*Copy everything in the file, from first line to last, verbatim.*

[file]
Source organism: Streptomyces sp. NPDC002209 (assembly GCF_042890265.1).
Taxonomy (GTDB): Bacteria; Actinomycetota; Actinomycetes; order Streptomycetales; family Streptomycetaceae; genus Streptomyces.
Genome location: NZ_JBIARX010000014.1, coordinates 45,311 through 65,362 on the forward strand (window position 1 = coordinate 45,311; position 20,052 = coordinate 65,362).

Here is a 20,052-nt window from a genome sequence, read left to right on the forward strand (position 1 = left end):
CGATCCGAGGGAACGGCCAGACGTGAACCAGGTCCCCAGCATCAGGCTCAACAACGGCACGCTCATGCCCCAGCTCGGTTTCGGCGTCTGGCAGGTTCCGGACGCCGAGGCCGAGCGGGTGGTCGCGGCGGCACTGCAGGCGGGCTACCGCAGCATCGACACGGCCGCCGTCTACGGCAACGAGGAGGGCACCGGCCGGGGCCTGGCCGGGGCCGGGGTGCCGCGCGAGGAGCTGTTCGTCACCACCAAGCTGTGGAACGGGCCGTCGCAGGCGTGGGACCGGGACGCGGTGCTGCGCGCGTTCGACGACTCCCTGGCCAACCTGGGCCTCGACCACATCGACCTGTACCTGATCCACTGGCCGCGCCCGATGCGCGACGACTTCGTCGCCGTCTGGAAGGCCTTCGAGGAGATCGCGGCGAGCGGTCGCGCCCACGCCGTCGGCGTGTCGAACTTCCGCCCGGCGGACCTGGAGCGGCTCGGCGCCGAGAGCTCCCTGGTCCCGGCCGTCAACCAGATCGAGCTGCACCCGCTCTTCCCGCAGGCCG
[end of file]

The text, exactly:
Source organism: Streptomyces sp. NPDC002209 (assembly GCF_042890265.1).
Taxonomy (GTDB): Bacteria; Actinomycetota; Actinomycetes; order Streptomycetales; family Streptomycetaceae; genus Streptomyces.
Genome location: NZ_JBIARX010000014.1, coordinates 45,311 through 65,362 on the forward strand (window position 1 = coordinate 45,311; position 20,052 = coordinate 65,362).

Here is a 20,052-nt window from a genome sequence, read left to right on the forward strand (position 1 = left end):
CGATCCGAGGGAACGGCCAGACGTGAACCAGGTCCCCAGCATCAGGCTCAACAACGGCACGCTCATGCCCCAGCTCGGTTTCGGCGTCTGGCAGGTTCCGGACGCCGAGGCCGAGCGGGTGGTCGCGGCGGCACTGCAGGCGGGCTACCGCAGCATCGACACGGCCGCCGTCTACGGCAACGAGGAGGGCACCGGCCGGGGCCTGGCCGGGGCCGGGGTGCCGCGCGAGGAGCTGTTCGTCACCACCAAGCTGTGGAACGGGCCGTCGCAGGCGTGGGACCGGGACGCGGTGCTGCGCGCGTTCGACGACTCCCTGGCCAACCTGGGCCTCGACCACATCGACCTGTACCTGATCCACTGGCCGCGCCCGATGCGCGACGACTTCGTCGCCGTCTGGAAGGCCTTCGAGGAGATCGCGGCGAGCGGTCGCGCCCACGCCGTCGGCGTGTCGAACTTCCGCCCGGCGGACCTGGAGCGGCTCGGCGCCGAGAGCTCCCTGGTCCCGGCCGTCAACCAGATCGAGCTGCACCCGCTCTTCCCGCAGGCCG